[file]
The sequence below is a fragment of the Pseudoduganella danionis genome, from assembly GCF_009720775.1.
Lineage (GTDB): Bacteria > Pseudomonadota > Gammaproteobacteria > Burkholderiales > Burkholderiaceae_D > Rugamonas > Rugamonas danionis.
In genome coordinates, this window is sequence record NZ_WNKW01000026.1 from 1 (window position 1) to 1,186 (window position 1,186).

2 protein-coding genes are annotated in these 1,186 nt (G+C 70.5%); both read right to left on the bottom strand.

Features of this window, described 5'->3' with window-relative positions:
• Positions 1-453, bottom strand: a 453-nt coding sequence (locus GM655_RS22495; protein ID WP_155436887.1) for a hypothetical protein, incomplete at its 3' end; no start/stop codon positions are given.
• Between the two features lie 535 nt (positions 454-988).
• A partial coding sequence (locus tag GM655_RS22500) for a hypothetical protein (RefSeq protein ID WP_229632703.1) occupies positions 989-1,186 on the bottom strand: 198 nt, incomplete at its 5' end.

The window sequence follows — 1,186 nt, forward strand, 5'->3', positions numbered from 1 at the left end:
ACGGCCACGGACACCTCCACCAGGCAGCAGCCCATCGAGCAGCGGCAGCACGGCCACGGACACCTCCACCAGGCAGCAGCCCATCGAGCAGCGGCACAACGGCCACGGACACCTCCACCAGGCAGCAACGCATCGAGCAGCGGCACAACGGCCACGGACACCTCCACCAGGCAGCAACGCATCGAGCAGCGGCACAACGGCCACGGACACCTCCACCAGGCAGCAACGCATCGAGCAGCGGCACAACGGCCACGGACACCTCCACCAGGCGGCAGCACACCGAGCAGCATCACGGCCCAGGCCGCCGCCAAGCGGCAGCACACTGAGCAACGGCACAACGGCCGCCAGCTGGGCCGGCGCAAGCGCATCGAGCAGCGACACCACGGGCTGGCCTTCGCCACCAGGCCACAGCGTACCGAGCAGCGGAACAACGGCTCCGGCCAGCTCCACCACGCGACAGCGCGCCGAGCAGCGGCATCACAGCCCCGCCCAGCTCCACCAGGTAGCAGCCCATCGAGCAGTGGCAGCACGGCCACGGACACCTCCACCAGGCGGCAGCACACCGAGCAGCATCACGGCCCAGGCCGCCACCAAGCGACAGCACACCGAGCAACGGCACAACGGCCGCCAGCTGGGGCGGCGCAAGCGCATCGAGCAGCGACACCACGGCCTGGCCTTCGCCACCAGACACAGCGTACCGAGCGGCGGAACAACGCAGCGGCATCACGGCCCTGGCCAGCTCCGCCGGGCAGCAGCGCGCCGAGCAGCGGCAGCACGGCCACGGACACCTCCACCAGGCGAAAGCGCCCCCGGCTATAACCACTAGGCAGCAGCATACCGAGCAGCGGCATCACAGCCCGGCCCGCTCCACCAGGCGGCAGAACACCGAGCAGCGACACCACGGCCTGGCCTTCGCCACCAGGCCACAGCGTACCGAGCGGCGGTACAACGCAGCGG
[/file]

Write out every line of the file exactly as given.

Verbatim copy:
The sequence below is a fragment of the Pseudoduganella danionis genome, from assembly GCF_009720775.1.
Lineage (GTDB): Bacteria > Pseudomonadota > Gammaproteobacteria > Burkholderiales > Burkholderiaceae_D > Rugamonas > Rugamonas danionis.
In genome coordinates, this window is sequence record NZ_WNKW01000026.1 from 1 (window position 1) to 1,186 (window position 1,186).

2 protein-coding genes are annotated in these 1,186 nt (G+C 70.5%); both read right to left on the bottom strand.

Features of this window, described 5'->3' with window-relative positions:
• Positions 1-453, bottom strand: a 453-nt coding sequence (locus GM655_RS22495; protein ID WP_155436887.1) for a hypothetical protein, incomplete at its 3' end; no start/stop codon positions are given.
• Between the two features lie 535 nt (positions 454-988).
• A partial coding sequence (locus tag GM655_RS22500) for a hypothetical protein (RefSeq protein ID WP_229632703.1) occupies positions 989-1,186 on the bottom strand: 198 nt, incomplete at its 5' end.

The window sequence follows — 1,186 nt, forward strand, 5'->3', positions numbered from 1 at the left end:
ACGGCCACGGACACCTCCACCAGGCAGCAGCCCATCGAGCAGCGGCAGCACGGCCACGGACACCTCCACCAGGCAGCAGCCCATCGAGCAGCGGCACAACGGCCACGGACACCTCCACCAGGCAGCAACGCATCGAGCAGCGGCACAACGGCCACGGACACCTCCACCAGGCAGCAACGCATCGAGCAGCGGCACAACGGCCACGGACACCTCCACCAGGCAGCAACGCATCGAGCAGCGGCACAACGGCCACGGACACCTCCACCAGGCGGCAGCACACCGAGCAGCATCACGGCCCAGGCCGCCGCCAAGCGGCAGCACACTGAGCAACGGCACAACGGCCGCCAGCTGGGCCGGCGCAAGCGCATCGAGCAGCGACACCACGGGCTGGCCTTCGCCACCAGGCCACAGCGTACCGAGCAGCGGAACAACGGCTCCGGCCAGCTCCACCACGCGACAGCGCGCCGAGCAGCGGCATCACAGCCCCGCCCAGCTCCACCAGGTAGCAGCCCATCGAGCAGTGGCAGCACGGCCACGGACACCTCCACCAGGCGGCAGCACACCGAGCAGCATCACGGCCCAGGCCGCCACCAAGCGACAGCACACCGAGCAACGGCACAACGGCCGCCAGCTGGGGCGGCGCAAGCGCATCGAGCAGCGACACCACGGCCTGGCCTTCGCCACCAGACACAGCGTACCGAGCGGCGGAACAACGCAGCGGCATCACGGCCCTGGCCAGCTCCGCCGGGCAGCAGCGCGCCGAGCAGCGGCAGCACGGCCACGGACACCTCCACCAGGCGAAAGCGCCCCCGGCTATAACCACTAGGCAGCAGCATACCGAGCAGCGGCATCACAGCCCGGCCCGCTCCACCAGGCGGCAGAACACCGAGCAGCGACACCACGGCCTGGCCTTCGCCACCAGGCCACAGCGTACCGAGCGGCGGTACAACGCAGCGG